If you’re a regular GetReligion reader, you know all about ghosts.
If you’re new to this site, which critiques the mass media’s coverage of religion news, we frequently refer to ghosts as important religious elements that are haunting stories:
Something is missing in the basic facts or perhaps most of the key facts are there, yet some are twisted. Perhaps there are sins of omission, rather than commission.
A lot of these ghosts are, well, holy ghosts. They are facts and stories and faces linked to the power of religious faith. Now you see them. Now you don’t. In fact, a whole lot of the time you don’t get to see them. But that doesn’t mean they aren’t there.
Speaking of which, I couldn’t shake the nagging feeling that a ghost might be lurking in a recent Associated Press story that ran under this headline:
After tragedies, Austin Hatch heals with hoops
The top of the story:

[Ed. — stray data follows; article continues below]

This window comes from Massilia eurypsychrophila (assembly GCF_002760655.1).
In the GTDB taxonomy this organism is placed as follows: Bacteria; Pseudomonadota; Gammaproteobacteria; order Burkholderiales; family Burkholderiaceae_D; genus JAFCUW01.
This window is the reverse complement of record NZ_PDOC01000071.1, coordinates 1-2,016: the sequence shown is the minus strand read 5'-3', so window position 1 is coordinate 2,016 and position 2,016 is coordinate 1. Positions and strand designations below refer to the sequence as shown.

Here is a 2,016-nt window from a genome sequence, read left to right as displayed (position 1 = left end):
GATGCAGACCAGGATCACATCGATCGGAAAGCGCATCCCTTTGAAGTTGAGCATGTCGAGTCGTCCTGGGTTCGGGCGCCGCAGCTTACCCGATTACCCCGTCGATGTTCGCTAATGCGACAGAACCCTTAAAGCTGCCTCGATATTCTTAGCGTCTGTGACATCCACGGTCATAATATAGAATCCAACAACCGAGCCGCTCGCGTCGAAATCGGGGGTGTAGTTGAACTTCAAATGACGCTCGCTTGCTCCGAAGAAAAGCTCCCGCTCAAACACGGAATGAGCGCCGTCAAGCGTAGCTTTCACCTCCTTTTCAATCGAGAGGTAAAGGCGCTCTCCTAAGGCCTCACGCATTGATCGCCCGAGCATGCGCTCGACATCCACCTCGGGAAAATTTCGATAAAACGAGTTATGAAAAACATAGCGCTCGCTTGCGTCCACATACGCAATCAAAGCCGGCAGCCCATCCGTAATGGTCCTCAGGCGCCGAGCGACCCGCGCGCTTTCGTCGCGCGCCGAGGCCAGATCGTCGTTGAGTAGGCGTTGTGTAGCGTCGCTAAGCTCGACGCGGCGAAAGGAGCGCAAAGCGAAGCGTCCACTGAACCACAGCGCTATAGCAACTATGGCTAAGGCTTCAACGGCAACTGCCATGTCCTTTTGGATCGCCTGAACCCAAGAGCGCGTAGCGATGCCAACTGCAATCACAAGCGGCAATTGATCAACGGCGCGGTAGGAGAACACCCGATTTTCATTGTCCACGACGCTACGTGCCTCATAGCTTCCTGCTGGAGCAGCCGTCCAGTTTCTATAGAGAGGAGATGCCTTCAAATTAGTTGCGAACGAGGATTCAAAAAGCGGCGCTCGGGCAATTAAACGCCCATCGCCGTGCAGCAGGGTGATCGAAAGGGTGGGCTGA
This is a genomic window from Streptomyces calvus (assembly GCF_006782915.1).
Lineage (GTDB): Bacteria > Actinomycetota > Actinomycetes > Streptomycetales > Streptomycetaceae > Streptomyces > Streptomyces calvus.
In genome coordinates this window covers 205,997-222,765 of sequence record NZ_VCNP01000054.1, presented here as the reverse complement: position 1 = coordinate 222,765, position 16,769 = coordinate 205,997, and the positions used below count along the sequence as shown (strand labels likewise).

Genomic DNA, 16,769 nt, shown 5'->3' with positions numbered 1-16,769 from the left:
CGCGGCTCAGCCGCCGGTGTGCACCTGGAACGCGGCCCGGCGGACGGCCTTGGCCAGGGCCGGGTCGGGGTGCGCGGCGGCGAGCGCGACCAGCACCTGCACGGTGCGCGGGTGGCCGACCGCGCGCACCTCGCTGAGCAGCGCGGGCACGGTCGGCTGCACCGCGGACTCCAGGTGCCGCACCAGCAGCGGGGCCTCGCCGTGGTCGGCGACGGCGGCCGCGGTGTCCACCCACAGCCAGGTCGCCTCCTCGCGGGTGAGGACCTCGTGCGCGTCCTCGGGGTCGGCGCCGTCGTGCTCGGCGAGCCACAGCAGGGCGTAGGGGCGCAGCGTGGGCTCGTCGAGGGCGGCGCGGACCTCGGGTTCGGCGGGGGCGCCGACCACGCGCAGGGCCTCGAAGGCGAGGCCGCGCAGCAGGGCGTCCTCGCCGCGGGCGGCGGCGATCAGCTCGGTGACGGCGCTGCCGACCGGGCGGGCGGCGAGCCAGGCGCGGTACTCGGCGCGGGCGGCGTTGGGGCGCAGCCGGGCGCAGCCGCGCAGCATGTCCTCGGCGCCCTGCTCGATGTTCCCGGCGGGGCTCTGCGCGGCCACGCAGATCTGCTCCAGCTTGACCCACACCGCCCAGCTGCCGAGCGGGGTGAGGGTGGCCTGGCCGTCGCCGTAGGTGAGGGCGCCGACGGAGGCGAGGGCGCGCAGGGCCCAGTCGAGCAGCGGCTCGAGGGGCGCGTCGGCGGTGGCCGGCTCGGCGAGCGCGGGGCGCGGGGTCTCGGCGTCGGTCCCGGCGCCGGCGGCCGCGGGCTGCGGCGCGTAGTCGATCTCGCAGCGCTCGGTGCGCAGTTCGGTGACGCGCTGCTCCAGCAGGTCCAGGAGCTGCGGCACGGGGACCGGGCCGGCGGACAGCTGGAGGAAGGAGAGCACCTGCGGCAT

LOS ANGELES (AP) – Late in basketball practice at Loyola High School this week, Austin Hatch slipped around a 7-foot teammate and hit an up-and-under shot with all the grace and savvy you would expect from a Michigan-bound swingman.
“The celebration caused us to miss about five minutes of practice,” coach Jamal Adams said, still beaming at the memory.
Basketball is gradually coming back to Hatch, a 19-year-old straight-A student who spent the past two years re-learning how to breathe, eat, walk and live after surviving a plane crash for the second time in his life.
“The emotional pain is never going to subside,” Hatch said Wednesday. “Over time, the way I cope with my loss is going to change.”
In June 2011, just 10 days after verbally committing to play for the Wolverines, his father and stepmother were killed in a crash in Charlevoix, Mich., that left him in a coma for roughly eight weeks with a traumatic brain injury.
Incredibly, the Fort Wayne, Ind., native had lived through another fatal plane crash eight years earlier, losing his mother, brother and sister in that tragedy.
Wow, what an incredible journey for this young man.
But see if you can guess which keyword in these next two paragraphs — coupled with Loyola’s Catholic affiliation — made me wonder about a potential ghost in this piece: